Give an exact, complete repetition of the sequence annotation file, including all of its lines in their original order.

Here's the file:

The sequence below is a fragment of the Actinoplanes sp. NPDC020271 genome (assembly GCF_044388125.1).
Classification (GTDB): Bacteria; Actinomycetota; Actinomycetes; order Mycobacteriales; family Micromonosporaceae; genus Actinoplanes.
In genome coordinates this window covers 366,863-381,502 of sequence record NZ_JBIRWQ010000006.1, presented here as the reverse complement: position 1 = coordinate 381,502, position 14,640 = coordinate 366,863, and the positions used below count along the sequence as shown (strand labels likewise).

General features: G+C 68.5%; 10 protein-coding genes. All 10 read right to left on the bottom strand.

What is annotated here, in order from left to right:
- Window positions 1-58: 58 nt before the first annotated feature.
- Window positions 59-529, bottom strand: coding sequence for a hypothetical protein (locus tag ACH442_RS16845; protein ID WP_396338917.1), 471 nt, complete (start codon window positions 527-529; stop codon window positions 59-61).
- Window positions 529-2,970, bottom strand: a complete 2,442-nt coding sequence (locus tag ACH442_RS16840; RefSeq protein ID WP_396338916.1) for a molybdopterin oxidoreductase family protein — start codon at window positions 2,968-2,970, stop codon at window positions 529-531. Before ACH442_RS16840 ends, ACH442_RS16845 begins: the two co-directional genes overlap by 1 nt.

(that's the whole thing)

The sequence below is a fragment of the Actinoplanes sp. NPDC020271 genome (assembly GCF_044388125.1).
Classification (GTDB): Bacteria; Actinomycetota; Actinomycetes; order Mycobacteriales; family Micromonosporaceae; genus Actinoplanes.
In genome coordinates this window covers 366,863-381,502 of sequence record NZ_JBIRWQ010000006.1, presented here as the reverse complement: position 1 = coordinate 381,502, position 14,640 = coordinate 366,863, and the positions used below count along the sequence as shown (strand labels likewise).

General features: G+C 68.5%; 10 protein-coding genes. All 10 read right to left on the bottom strand.

What is annotated here, in order from left to right:
- Window positions 1-58: 58 nt before the first annotated feature.
- Window positions 59-529, bottom strand: coding sequence for a hypothetical protein (locus tag ACH442_RS16845; protein ID WP_396338917.1), 471 nt, complete (start codon window positions 527-529; stop codon window positions 59-61).
- Window positions 529-2,970, bottom strand: a complete 2,442-nt coding sequence (locus tag ACH442_RS16840; RefSeq protein ID WP_396338916.1) for a molybdopterin oxidoreductase family protein — start codon at window positions 2,968-2,970, stop codon at window positions 529-531. Before ACH442_RS16840 ends, ACH442_RS16845 begins: the two co-directional genes overlap by 1 nt.